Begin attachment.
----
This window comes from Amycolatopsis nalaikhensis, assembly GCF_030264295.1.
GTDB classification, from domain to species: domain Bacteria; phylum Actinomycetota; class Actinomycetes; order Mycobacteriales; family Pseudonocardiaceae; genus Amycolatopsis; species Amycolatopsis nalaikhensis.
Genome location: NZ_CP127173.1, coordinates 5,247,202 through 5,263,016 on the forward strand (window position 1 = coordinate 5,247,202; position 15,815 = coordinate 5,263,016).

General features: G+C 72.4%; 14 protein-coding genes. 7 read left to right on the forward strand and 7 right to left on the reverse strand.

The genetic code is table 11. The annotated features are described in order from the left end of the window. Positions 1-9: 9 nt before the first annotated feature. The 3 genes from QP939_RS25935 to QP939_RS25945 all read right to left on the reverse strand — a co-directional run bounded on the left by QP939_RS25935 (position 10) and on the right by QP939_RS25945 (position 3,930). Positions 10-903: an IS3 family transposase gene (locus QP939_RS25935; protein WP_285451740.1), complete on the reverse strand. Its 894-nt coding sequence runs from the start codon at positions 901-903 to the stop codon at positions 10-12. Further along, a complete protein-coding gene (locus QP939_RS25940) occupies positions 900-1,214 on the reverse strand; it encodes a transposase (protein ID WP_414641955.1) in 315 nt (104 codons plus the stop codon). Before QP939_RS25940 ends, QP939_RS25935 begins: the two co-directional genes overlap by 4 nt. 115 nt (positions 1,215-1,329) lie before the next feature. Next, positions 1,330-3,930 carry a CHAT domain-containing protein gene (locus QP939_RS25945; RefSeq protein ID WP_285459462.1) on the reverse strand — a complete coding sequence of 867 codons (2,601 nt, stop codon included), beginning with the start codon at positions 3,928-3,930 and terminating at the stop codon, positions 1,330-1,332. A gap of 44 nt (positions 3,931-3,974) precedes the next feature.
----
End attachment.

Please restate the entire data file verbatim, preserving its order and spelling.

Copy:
This window comes from Amycolatopsis nalaikhensis, assembly GCF_030264295.1.
GTDB classification, from domain to species: domain Bacteria; phylum Actinomycetota; class Actinomycetes; order Mycobacteriales; family Pseudonocardiaceae; genus Amycolatopsis; species Amycolatopsis nalaikhensis.
Genome location: NZ_CP127173.1, coordinates 5,247,202 through 5,263,016 on the forward strand (window position 1 = coordinate 5,247,202; position 15,815 = coordinate 5,263,016).

General features: G+C 72.4%; 14 protein-coding genes. 7 read left to right on the forward strand and 7 right to left on the reverse strand.

The genetic code is table 11. The annotated features are described in order from the left end of the window. Positions 1-9: 9 nt before the first annotated feature. The 3 genes from QP939_RS25935 to QP939_RS25945 all read right to left on the reverse strand — a co-directional run bounded on the left by QP939_RS25935 (position 10) and on the right by QP939_RS25945 (position 3,930). Positions 10-903: an IS3 family transposase gene (locus QP939_RS25935; protein WP_285451740.1), complete on the reverse strand. Its 894-nt coding sequence runs from the start codon at positions 901-903 to the stop codon at positions 10-12. Further along, a complete protein-coding gene (locus QP939_RS25940) occupies positions 900-1,214 on the reverse strand; it encodes a transposase (protein ID WP_414641955.1) in 315 nt (104 codons plus the stop codon). Before QP939_RS25940 ends, QP939_RS25935 begins: the two co-directional genes overlap by 4 nt. 115 nt (positions 1,215-1,329) lie before the next feature. Next, positions 1,330-3,930 carry a CHAT domain-containing protein gene (locus QP939_RS25945; RefSeq protein ID WP_285459462.1) on the reverse strand — a complete coding sequence of 867 codons (2,601 nt, stop codon included), beginning with the start codon at positions 3,928-3,930 and terminating at the stop codon, positions 1,330-1,332. A gap of 44 nt (positions 3,931-3,974) precedes the next feature.